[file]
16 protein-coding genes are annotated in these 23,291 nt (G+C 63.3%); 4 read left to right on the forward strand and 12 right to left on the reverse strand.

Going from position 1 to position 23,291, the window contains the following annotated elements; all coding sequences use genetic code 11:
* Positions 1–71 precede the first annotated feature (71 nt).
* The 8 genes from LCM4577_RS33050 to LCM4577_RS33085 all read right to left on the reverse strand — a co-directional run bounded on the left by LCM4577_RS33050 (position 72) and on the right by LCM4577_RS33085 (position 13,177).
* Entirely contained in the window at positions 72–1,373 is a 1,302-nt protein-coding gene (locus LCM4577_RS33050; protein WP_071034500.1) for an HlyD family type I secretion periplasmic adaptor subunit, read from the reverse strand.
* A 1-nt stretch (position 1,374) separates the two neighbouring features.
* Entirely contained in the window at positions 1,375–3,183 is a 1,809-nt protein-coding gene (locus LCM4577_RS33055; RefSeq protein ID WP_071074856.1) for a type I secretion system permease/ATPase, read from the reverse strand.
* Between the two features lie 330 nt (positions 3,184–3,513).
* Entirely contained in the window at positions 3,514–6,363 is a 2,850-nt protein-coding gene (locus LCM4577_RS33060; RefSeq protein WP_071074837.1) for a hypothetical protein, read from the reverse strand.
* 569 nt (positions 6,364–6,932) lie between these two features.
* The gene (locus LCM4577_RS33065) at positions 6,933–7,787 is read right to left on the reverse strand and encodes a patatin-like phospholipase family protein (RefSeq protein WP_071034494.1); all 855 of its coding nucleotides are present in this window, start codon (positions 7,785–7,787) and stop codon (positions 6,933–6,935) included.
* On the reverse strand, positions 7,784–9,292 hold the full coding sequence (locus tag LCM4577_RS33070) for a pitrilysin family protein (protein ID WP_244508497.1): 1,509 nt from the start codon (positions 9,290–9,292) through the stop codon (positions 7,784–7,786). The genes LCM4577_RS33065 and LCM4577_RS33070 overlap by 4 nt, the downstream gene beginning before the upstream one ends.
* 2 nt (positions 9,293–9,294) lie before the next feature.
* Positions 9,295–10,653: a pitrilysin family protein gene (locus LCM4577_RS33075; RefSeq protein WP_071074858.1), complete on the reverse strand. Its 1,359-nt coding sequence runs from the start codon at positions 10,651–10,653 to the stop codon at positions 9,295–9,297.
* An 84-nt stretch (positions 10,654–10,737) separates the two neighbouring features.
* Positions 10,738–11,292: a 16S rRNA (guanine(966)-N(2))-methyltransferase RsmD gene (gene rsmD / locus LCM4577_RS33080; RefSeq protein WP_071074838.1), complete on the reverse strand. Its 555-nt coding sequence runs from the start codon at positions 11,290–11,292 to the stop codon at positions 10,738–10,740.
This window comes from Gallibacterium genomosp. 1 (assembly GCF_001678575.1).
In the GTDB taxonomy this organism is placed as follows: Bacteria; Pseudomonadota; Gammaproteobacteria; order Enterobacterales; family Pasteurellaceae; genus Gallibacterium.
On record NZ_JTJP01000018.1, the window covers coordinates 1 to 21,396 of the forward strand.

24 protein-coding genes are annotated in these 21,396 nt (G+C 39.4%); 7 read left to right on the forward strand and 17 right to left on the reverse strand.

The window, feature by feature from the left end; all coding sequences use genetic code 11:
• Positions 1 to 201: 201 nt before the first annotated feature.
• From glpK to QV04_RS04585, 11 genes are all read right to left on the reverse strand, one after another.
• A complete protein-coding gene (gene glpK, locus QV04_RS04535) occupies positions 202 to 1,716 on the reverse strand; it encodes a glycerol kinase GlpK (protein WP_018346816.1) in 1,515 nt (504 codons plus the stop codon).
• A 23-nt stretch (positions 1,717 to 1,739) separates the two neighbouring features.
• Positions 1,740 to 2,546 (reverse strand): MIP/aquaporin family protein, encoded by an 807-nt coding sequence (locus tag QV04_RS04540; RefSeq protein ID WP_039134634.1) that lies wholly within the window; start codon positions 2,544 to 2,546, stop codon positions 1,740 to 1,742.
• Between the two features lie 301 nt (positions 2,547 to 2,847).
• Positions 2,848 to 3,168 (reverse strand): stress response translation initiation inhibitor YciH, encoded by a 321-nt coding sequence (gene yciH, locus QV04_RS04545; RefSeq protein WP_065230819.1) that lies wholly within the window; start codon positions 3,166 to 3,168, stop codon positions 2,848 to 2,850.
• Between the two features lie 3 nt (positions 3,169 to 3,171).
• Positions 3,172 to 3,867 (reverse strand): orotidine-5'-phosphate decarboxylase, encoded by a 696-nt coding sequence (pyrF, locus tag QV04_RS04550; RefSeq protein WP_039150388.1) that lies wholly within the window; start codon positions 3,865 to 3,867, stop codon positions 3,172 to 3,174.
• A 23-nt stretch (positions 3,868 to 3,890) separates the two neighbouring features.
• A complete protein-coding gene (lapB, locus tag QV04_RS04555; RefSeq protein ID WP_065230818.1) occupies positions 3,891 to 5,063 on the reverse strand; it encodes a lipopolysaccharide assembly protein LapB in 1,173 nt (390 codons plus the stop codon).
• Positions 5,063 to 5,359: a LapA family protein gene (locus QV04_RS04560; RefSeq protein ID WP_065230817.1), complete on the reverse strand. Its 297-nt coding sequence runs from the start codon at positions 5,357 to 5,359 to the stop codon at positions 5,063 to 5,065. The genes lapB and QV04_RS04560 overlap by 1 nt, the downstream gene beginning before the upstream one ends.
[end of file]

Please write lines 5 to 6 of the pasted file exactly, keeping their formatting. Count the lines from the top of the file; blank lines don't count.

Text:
* Entirely contained in the window at positions 72–1,373 is a 1,302-nt protein-coding gene (locus LCM4577_RS33050; protein WP_071034500.1) for an HlyD family type I secretion periplasmic adaptor subunit, read from the reverse strand.
* A 1-nt stretch (position 1,374) separates the two neighbouring features.